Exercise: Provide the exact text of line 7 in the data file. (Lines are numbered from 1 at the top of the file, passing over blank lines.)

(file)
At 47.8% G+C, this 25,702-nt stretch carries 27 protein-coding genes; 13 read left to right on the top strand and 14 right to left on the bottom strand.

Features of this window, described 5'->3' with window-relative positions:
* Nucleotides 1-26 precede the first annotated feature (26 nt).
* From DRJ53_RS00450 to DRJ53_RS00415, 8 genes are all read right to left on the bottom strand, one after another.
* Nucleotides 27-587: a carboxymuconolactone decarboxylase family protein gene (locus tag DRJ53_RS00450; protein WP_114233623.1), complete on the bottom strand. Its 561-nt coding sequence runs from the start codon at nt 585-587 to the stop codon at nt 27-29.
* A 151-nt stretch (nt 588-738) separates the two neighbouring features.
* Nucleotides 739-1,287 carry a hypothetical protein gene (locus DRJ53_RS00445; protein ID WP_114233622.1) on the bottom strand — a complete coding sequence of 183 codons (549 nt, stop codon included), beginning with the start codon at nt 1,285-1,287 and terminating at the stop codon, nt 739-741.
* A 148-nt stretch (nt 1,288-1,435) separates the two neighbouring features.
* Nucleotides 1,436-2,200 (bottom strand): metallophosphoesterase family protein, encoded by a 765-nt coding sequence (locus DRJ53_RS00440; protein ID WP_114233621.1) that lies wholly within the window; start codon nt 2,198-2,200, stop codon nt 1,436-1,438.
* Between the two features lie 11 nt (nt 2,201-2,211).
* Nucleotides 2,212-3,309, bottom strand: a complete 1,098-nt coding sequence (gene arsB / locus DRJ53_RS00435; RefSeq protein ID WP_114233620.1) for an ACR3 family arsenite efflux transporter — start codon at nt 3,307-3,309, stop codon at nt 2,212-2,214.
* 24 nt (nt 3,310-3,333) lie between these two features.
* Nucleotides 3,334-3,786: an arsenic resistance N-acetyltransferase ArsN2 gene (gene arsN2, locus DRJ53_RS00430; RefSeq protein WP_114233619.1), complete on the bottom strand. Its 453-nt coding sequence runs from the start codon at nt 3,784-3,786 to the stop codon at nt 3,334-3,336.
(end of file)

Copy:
* Nucleotides 739-1,287 carry a hypothetical protein gene (locus DRJ53_RS00445; protein ID WP_114233622.1) on the bottom strand — a complete coding sequence of 183 codons (549 nt, stop codon included), beginning with the start codon at nt 1,285-1,287 and terminating at the stop codon, nt 739-741.